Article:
# let's fetch all the HITRAN we need
fetch('H2O',1,1,1,3500)
fetch('CO2',2,1,1,3500)
fetch('O3',3,1,1, 3500)
fetch('N2O',4,1,1,3500)
fetch('CH4',6,1,1,3500)
db_begin('data')


This uses the HITRAN API to retrieve the key gases. Note that ‘H2O’ etc is purely for convenience, in HITRAN you select molecules by their numbers (1, 2, 3 etc). We ask for data between wavenumbers 1 and 3500. HITRAN however does not have data for all gases down to wavenumber 1, some only start at 100. So there is work to do.

Here is a helpful function to get black body radiation in the right units for wavenumbers:

# v is wavenumber in cm^-1, T in Kelvin, output in W/m^2 for that frequency
def planckWNCM(v, T):
v = v *100
c = 3.0e8
h = 6.62607015e-34
kB = 1.380649e-23  # J/K
return 100.0*math.pi*2.0*h*c*c*v*v*v/(math.exp(h*c*v/(kB*T))-1)
# this is the power per square meter PER cm^-1 wavenumber, hence the 100 at the beginning
# since planck law is in m^-1


This allows us to set up a Pandas DataFrame with a grid of wavenumbers, and representative outgoing longwave radiation (OLR):

layer = pandas.DataFrame({"nu": np.linspace(0.01, 3500, 350000)})
t=273.15 + 16
layer["inpower"]= layer.nu.apply(lambda x: planckWNCM(x, t))


This grid has a spacing of 0.01 cm-1. Next up is the key function that generated most graphs in the CO2 blog post:

def getGasAbsorptionPerMolecule(gas, ppmv, p=1., T=296.):
nu,coef = absorptionCoefficient_HT(SourceTables=gas,
Diluent={'air':1.0-ppmv/1000000.0, 'self': ppmv/1000000.0},
Environment={'p':p,'T':T}, HITRAN_units=True)
# cm^2/molecule
df=pandas.DataFrame({"nu": nu, "coef": coef})
df.set_index("nu", inplace=True)

reindexed=df.reindex(df.index.union(layer.nu)).interpolate().
fillna(0).reindex(layer.nu)

if(gas=="H2O"):
.to_dataframe()
h2ocont=h2ocont.reindex(h2ocont.index.union(layer.nu)).interpolate().
fillna(0).reindex(layer.nu)
# cm^2/molecule
reindexed.coef += (h2ocont.self_absorption).array

return reindexed.reset_index()


This is the core function where it all comes together. We let the HITRAN API do the work to calculate the absorption coefficient in cm2 per molecule, using the Hartmann-Tran algorithm. We specify that we want to know what our gas does diluted in ‘air’, at a certain concentration.

Then on the ‘reindexed=’ line some Python Pandas magic happens to align the calculations from HITRAN to our wavenumber grid, and to fill out missing data. If HITRAN has no absorption data for a wavenumber (range) this means no absorption happens there, hence the fillna(0).

If we request the absorption for H2O, the continuum spectrum gets imported and also recast to our wavenumber grid.

Now, here is where it gets exciting. We read the H2O continuum spectrum from a netCDF file generated by a FORTRAN90 (yes) computer program from the MT_CKD project. And to make things a bit more exciting, you have to patch that project to create the right units:

--- a/run_example/mt_ckd.config
+++ b/run_example/mt_ckd.config
@@ -1,8 +1,8 @@
&mt_ckd_input
p_atm=1013.
-       t_atm=300.
-       h2o_frac= 0.00990098
-       wv1=497.
-       wv2=603.
-       dwv=1.
+       t_atm=296.
+       h2o_frac= 0.01
+       wv1=10.
+       wv2=3500.
+       dwv=0.1
/
diff --git a/src/drive_mt_ckd_h2o.f90 b/src/drive_mt_ckd_h2o.f90
index 471a84c..58d6494 100644
--- a/src/drive_mt_ckd_h2o.f90
+++ b/src/drive_mt_ckd_h2o.f90
@@ -13,7 +13,7 @@
double precision :: wv1,wv2
real, dimension(:),allocatable :: sh2o,fh2o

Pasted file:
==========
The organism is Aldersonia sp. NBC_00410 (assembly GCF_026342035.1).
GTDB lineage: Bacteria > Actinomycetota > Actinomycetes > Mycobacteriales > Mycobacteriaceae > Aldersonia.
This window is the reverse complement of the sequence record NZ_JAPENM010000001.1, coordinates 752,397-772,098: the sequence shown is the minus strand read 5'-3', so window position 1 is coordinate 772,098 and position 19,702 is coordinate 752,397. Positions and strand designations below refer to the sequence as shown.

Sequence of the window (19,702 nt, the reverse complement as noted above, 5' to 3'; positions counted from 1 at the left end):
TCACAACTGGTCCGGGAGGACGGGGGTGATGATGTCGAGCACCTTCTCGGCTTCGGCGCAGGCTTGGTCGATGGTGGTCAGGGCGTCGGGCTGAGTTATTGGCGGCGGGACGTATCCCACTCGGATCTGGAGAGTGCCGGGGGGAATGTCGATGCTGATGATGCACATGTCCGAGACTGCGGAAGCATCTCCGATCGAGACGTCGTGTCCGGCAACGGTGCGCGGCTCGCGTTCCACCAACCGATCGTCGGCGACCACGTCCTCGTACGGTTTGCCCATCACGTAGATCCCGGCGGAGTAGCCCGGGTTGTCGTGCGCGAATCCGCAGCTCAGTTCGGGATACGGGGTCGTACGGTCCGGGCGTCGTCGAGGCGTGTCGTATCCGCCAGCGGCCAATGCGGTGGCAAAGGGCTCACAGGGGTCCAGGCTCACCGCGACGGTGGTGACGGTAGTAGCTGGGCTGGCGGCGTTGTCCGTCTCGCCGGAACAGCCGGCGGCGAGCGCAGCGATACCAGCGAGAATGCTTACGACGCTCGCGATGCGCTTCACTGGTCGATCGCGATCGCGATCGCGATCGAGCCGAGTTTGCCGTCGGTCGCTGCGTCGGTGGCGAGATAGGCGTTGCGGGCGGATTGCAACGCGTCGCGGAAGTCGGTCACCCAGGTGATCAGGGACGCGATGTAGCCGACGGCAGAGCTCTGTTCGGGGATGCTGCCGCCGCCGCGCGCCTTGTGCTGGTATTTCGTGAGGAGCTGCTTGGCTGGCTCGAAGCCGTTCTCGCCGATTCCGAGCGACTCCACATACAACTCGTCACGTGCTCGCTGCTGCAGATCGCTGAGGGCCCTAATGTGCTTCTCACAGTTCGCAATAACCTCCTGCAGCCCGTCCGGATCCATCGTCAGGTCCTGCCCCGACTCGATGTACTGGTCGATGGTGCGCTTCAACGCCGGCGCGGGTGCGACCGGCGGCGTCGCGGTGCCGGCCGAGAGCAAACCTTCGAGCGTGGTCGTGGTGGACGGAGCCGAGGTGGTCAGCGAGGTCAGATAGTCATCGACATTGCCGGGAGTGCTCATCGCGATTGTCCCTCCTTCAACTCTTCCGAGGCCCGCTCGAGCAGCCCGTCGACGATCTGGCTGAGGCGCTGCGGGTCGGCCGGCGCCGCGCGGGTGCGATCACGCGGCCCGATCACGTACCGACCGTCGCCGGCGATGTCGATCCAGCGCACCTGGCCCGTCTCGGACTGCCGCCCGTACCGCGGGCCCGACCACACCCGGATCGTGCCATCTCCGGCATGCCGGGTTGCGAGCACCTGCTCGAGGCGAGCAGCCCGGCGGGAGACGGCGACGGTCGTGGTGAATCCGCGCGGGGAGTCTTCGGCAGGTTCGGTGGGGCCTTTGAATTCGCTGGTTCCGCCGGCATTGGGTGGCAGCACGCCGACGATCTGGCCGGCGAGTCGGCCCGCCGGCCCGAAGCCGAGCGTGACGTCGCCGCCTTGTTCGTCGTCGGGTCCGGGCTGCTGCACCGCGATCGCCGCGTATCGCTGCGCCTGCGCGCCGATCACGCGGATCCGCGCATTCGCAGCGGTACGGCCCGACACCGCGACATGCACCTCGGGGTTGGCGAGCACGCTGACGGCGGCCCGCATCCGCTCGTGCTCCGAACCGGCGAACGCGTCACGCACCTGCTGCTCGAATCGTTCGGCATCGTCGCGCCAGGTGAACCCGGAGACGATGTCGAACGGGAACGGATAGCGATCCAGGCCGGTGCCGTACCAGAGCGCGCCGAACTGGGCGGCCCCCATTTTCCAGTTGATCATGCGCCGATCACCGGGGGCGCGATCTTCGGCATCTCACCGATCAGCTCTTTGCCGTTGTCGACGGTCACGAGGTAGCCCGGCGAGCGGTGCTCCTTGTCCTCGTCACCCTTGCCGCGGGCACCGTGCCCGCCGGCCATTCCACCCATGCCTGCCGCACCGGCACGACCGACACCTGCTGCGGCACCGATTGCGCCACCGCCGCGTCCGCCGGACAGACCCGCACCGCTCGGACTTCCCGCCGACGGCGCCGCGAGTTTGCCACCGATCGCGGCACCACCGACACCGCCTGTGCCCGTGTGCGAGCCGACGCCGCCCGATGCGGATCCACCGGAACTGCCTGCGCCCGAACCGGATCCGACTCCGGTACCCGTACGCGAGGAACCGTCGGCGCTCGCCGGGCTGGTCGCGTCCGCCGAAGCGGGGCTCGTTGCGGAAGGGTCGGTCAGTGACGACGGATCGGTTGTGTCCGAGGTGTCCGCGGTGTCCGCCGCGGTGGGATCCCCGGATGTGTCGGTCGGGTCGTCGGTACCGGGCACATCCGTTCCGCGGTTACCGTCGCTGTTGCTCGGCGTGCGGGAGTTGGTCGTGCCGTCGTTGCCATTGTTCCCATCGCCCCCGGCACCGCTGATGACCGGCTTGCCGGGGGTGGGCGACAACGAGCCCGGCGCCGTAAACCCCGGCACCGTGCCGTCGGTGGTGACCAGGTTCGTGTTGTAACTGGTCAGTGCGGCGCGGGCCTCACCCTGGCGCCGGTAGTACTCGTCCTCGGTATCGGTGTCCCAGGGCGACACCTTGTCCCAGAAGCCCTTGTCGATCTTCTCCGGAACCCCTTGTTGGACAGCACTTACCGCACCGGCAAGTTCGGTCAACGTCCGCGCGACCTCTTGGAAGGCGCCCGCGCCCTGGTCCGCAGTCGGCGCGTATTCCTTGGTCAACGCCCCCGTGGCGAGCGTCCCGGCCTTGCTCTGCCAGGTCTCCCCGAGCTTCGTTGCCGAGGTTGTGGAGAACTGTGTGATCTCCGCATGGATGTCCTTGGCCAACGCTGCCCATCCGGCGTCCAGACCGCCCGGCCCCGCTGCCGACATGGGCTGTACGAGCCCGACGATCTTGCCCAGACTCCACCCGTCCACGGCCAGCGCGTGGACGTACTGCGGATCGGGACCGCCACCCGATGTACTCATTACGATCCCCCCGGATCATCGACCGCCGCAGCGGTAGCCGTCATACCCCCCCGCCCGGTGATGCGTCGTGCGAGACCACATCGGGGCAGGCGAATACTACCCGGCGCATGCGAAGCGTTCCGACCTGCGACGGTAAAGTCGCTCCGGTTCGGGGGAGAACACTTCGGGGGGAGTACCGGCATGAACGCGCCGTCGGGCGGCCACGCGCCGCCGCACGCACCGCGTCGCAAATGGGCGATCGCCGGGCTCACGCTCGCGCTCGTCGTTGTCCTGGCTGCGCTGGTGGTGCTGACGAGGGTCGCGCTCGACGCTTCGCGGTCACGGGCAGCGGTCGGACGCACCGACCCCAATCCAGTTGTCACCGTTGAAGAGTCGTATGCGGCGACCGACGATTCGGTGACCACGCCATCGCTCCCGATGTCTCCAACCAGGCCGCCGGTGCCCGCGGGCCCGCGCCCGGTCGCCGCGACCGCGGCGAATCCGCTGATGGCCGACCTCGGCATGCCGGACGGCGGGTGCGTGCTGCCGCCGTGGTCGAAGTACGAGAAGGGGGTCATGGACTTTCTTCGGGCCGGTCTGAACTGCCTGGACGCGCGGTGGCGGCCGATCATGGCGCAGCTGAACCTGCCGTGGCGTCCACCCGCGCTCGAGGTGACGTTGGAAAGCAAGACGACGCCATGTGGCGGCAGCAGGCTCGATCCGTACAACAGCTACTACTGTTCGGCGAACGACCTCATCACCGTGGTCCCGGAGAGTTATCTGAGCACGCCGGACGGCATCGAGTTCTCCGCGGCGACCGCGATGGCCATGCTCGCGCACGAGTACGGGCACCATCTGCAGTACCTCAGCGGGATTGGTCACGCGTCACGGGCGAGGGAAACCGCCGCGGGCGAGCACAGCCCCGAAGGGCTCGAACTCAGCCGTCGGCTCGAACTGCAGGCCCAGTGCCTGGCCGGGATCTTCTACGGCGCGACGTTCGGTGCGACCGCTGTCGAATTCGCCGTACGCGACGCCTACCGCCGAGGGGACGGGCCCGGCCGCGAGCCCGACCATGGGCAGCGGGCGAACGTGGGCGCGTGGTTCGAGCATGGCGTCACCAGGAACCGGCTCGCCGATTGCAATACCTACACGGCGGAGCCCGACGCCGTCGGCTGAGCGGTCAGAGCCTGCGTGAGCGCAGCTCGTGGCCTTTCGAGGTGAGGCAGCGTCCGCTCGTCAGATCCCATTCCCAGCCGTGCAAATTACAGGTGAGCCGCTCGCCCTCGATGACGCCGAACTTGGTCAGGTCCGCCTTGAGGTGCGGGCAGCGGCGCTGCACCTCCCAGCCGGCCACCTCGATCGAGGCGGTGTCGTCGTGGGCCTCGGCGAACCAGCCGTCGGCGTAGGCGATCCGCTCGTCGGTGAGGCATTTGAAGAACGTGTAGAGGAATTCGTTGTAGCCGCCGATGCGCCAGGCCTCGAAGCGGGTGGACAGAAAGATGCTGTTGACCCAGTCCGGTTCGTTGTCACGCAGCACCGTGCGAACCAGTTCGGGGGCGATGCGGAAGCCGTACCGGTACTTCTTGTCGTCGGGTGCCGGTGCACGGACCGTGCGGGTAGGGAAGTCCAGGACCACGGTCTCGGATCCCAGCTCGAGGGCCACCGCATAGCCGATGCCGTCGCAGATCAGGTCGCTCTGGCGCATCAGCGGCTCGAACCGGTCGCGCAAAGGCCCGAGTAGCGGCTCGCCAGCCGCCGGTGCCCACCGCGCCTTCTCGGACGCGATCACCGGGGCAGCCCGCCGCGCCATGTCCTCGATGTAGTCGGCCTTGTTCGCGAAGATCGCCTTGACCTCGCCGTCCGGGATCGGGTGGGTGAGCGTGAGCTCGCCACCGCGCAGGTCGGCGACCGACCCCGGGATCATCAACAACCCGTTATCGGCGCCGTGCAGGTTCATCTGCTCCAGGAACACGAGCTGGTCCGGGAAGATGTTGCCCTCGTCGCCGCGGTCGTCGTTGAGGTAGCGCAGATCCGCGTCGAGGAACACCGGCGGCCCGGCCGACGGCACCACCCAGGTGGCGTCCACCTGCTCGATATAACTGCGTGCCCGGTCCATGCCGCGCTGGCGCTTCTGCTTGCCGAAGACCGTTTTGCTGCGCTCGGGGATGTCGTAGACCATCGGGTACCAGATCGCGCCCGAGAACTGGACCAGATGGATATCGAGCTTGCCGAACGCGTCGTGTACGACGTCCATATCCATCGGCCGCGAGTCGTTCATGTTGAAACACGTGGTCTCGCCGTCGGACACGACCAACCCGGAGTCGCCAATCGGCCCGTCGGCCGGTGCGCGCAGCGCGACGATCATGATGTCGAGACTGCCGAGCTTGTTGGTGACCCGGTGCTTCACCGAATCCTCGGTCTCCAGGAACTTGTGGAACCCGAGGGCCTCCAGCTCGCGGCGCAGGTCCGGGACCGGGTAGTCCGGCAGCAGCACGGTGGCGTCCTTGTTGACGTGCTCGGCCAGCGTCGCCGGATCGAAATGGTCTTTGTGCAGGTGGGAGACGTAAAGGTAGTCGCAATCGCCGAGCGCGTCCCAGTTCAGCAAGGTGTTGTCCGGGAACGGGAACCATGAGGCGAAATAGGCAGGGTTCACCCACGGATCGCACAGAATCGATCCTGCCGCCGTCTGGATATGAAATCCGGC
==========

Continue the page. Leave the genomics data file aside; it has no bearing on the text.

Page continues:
double precision,dimension(:),allocatable :: wvn

integer :: nwv,i
integer :: istat,ncid,id_wv,idvar(3)


This is needed to get the output in the right units, which happens by ‘including the radiation field term’. I’ve chased back papers to the 1970s to figure out what this means, but I still don’t get it. It does make the numbers come out correctly though. If anyone can explain this to me, I’d love to hear.

Next up, let’s have HITRAN calculate the absorption. This can take minutes since it has to take into account many other gases in the air:

#                                        ppmv
dfco2=getGasAbsorptionPerMolecule("CO2", 420, T=296, p=1)
dfh2o=getGasAbsorptionPerMolecule("H2O", 10000, T=296, p=1)


And finally we can make the big graph:

fig,ax =plt.subplots()
ax.set_yscale("log")

h2omolw = 0.018 # kg/mol
mw=h2omolw
df=dfh2o
#           m2/mol  / (kg/mol)  = (m2/mol) * (mol/kg) = m2/kg
conv=(1e-4*6e23*df.coef/mw) # *ppmv2kgpm3(420, 1000*co2molw)

ax2=ax.twinx()

r=conv.rolling(5000, center=True)
ax2.set_yscale("log")
ax2.set_yticks([100,10,1,0.1,0.01,0.001,0.0001,0.00001])
ax.set_xlim(0,3000)
ax.plot(df.nu, r.quantile(0.75), label='75% quantile')

ax.plot(df.nu, r.median(), color='black', label="Median")
ax.plot(df.nu, r.quantile(0.25), label='25% quantile')
ax.plot(df.nu, r.max(), ':', color='black')
ax.plot(df.nu, r.min(), ':', color='black')
ax.plot(df.nu, conv, alpha=0.2, lw=0.2)
ax.axhline(y=conv.mean(), ls=':')
ax.legend()
ax2.set_ylim(ax.get_ylim()*ppmv2kgpm3(10000, 1000*h2omolw),
ax.get_ylim()*ppmv2kgpm3(10000, 1000*h2omolw))

ax.set_xlabel("wavenumber, $cm^{-1}$")
ax.set_ylabel("$m^2/kg$")
ax2.set_ylabel("$m^{-1}$")
plt.title("$H_2O$ long wave infrared absorbance, including the continuum spectrum, p=1 atm, T=296K, 40% RH")


And here is the graph: For far more details, do head to the GitHub repository.

# Spotting serious research

Not all well-meaning climate research is great. And there is a large cast of characters that are writing articles meant to cast doubt on the human role in climate change. Sometimes the authors may seriously believe that, in other cases they may simply be grifting.

If someone sends you an article, here’s a checklist to see if it is serious science or not:

• Ignore the name or reputation of the magazine or website where the article was published. Really good science is frequently hard to publish in serious journals. And conversely, some truly abysmal stuff makes it to glam journals.
• If the article includes a homegrown radiative transfer model, it must come with source code. It is impossible to evaluate the outcome of an unknown model.
• Actually all papers with (novel) claims must come with open data and code
• Do they take the water continuum spectrum into account? If they don’t, no outcome can be reliable.
• If the outcome of a paper is that water vapor has a bigger effect than CO2, this is entirely correct. But do ask where that water vapor comes from.
• Time series analysis on recent data, always take a real good look at the years included. Do they just happen to miss out on an El-Nino? Or include Pinatubo? What would happen to the result with a few more years of data?
• There is no doubt about the validity of thermodynamics, so any paper that claims something in that regard is either Nobel prize winning material, or it is not serious (guess)